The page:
“In a competition for resources, problems that involve the use of military force cannot be ruled out, which would destroy the balance of forces close to the borders of the Russian Federation and her allies,” it said.
But it is not simply a matter of NATO introducing weighty game pieces in Russia’s “near abroad” that is playing havoc with the Kremlin’s nerves; it is America’s unflinching determination to drop an antimissile system into Eastern Europe that is the primary source of US-Russian tensions today.
One man’s shield is another man’s sword
In February, Romania and Bulgaria announced they were in talks with US President Barack Obama's administration on deploying elements of the US missile shield on their territories from 2015.
The move came after Obama shelved plans to deploy missile-defense elements in the Czech Republic and Poland due to “a reassessment of the threat from Iran.”
Russia fiercely opposed the plan – both the original one hatched by the previous Bush administration, and the latest one by Obama – calling it a direct threat to its national security.
According to the new NATO blueprint for change, Russia will figure into the new system. The question remains: How? As a mere occasional observer of the cool new technology, or a hands-on participant in the entire process? And if the latter, will they be involved from construction to activation?
“Missile defense is most effective when it is a joint enterprise and cooperation … between the alliance and its partners – especially Russia – is highly desirable,” the NATO blueprint advised.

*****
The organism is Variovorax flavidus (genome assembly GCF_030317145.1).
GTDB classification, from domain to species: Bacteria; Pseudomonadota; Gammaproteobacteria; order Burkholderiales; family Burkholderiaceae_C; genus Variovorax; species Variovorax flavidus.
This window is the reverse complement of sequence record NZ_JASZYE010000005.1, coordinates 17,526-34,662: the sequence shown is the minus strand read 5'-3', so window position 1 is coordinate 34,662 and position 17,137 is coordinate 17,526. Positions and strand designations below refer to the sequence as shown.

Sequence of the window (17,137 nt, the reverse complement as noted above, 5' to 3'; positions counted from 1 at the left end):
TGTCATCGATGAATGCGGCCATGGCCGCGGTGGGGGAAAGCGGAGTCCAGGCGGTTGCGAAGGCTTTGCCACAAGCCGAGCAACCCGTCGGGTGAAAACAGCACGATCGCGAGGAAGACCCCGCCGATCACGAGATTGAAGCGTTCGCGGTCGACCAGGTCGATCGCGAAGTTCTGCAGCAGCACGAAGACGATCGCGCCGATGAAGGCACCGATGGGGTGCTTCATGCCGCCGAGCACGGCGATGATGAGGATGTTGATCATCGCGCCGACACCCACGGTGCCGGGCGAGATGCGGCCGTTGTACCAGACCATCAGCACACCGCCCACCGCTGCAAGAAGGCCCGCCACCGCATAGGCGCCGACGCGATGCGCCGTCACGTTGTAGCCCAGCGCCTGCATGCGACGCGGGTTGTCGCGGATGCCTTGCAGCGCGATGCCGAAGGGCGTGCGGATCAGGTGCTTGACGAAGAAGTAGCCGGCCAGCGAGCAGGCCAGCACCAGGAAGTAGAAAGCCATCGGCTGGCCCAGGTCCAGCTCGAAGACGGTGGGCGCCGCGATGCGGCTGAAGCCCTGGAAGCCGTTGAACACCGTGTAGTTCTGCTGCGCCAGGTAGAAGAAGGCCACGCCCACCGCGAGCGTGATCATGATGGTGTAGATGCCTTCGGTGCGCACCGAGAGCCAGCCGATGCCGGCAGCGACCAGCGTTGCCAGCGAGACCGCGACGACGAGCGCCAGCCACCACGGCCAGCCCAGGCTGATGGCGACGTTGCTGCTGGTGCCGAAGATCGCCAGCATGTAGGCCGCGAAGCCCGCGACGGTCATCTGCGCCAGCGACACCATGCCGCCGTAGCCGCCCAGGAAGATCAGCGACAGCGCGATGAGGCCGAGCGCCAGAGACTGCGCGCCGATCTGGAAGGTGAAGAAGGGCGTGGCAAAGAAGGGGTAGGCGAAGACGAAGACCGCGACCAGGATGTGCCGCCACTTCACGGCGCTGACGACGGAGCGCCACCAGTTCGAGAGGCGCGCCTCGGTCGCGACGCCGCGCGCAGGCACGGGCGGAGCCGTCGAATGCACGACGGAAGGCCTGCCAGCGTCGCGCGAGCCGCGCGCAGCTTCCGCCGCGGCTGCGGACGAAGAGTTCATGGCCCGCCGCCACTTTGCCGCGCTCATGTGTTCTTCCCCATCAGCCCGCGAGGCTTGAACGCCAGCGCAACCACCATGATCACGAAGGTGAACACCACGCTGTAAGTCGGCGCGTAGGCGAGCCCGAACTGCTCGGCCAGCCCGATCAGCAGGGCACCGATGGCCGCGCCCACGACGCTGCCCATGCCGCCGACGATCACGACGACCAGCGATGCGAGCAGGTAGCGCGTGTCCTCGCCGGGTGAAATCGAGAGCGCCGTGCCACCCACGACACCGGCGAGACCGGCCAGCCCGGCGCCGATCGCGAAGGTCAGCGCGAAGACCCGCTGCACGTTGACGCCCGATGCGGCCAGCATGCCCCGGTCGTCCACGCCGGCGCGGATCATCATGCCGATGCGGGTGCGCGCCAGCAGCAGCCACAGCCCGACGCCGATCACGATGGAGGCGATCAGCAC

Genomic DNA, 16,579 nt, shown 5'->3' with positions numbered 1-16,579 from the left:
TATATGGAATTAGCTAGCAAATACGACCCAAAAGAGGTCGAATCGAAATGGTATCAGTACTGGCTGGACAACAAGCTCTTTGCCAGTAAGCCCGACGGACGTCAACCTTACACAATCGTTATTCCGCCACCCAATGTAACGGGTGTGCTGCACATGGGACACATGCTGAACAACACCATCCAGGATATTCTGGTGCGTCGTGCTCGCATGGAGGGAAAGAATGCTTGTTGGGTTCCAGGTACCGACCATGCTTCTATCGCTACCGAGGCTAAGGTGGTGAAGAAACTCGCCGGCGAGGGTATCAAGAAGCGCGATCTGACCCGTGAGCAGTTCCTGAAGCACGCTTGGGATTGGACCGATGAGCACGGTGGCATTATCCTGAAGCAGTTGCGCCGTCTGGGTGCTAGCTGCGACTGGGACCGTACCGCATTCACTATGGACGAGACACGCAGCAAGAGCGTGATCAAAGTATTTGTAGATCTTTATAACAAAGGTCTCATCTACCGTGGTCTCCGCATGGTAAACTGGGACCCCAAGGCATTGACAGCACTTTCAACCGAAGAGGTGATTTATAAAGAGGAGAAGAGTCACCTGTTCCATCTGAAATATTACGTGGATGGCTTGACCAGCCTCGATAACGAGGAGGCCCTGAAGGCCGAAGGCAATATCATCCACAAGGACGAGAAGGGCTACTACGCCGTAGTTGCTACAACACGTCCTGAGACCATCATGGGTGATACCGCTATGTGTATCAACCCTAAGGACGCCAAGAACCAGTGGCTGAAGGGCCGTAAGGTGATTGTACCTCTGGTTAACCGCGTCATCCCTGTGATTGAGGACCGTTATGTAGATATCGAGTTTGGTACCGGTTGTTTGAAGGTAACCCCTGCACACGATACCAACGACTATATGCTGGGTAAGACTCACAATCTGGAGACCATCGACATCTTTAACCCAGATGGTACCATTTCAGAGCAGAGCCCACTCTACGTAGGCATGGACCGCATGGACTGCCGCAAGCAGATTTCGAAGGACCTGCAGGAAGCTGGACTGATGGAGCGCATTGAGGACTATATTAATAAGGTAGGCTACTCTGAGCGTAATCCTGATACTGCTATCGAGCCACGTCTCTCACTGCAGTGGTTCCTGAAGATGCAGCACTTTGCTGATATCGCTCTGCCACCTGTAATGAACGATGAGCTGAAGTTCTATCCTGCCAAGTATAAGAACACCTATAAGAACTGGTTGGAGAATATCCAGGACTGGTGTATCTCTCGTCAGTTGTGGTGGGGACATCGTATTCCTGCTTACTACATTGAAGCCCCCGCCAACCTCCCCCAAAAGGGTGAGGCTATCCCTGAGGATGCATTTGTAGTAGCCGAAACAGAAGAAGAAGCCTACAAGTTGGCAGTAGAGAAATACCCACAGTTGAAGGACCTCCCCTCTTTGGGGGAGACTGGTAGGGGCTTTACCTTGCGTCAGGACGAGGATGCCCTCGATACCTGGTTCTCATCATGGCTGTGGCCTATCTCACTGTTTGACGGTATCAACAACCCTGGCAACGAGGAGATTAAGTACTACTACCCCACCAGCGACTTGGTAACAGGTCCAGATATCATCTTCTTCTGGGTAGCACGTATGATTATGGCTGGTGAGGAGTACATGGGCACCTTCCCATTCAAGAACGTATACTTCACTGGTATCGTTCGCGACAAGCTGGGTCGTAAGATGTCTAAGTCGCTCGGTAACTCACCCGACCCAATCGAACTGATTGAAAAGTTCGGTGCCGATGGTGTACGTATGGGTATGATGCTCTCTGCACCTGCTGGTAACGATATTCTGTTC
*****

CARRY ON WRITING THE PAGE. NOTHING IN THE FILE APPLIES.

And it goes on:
“We are faced with a real threat and we need real protection against a real threat, and to that end we need an effective missile defence system which covers all populations in all allied nations,” Anders Fogh Rasmussen, Secretary General of North Atlantic Treaty Organization told reporters at a news conference.
Meanwhile, Russian Deputy Prime Minister Sergei Ivanov told his own news conference on Tuesday that it will be clear by the end of the year exactly to what degree Russia will cooperate with NATO in the missile defense system, while stressing that the level of cooperation includes everything from “from A to Z.”
“But cooperation needs to be from A to Z: to the end,” Ivanov said, adding, “We will assess the threats together, evaluate the risks together, and begin creating a defense system together.”
Russian President Dmitry Medvedev said in an interview with the Danish Broadcasting Corporation (DR) in April that Moscow advises that “the system of global missile defense must protect not only a definite country or a group of countries, but also function in the interests of all responsible participants of the international society."